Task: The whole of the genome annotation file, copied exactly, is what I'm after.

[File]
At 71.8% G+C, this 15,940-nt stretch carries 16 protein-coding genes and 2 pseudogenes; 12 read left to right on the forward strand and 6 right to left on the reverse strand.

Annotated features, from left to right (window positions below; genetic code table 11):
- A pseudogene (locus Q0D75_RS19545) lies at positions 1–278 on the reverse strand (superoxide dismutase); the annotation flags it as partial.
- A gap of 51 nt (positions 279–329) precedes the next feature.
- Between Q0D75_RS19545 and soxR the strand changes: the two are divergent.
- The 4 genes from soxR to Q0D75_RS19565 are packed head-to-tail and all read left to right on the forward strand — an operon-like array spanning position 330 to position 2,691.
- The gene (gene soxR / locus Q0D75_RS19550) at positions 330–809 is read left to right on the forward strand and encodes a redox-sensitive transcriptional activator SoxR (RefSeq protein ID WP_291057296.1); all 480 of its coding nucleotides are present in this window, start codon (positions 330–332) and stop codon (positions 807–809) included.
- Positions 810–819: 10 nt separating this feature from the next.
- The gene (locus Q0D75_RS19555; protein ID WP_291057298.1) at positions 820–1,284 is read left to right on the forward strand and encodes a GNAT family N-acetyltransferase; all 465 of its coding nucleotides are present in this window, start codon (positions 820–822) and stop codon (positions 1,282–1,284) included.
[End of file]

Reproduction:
At 71.8% G+C, this 15,940-nt stretch carries 16 protein-coding genes and 2 pseudogenes; 12 read left to right on the forward strand and 6 right to left on the reverse strand.

Annotated features, from left to right (window positions below; genetic code table 11):
- A pseudogene (locus Q0D75_RS19545) lies at positions 1–278 on the reverse strand (superoxide dismutase); the annotation flags it as partial.
- A gap of 51 nt (positions 279–329) precedes the next feature.
- Between Q0D75_RS19545 and soxR the strand changes: the two are divergent.
- The 4 genes from soxR to Q0D75_RS19565 are packed head-to-tail and all read left to right on the forward strand — an operon-like array spanning position 330 to position 2,691.
- The gene (gene soxR / locus Q0D75_RS19550) at positions 330–809 is read left to right on the forward strand and encodes a redox-sensitive transcriptional activator SoxR (RefSeq protein ID WP_291057296.1); all 480 of its coding nucleotides are present in this window, start codon (positions 330–332) and stop codon (positions 807–809) included.
- Positions 810–819: 10 nt separating this feature from the next.
- The gene (locus Q0D75_RS19555; protein ID WP_291057298.1) at positions 820–1,284 is read left to right on the forward strand and encodes a GNAT family N-acetyltransferase; all 465 of its coding nucleotides are present in this window, start codon (positions 820–822) and stop codon (positions 1,282–1,284) included.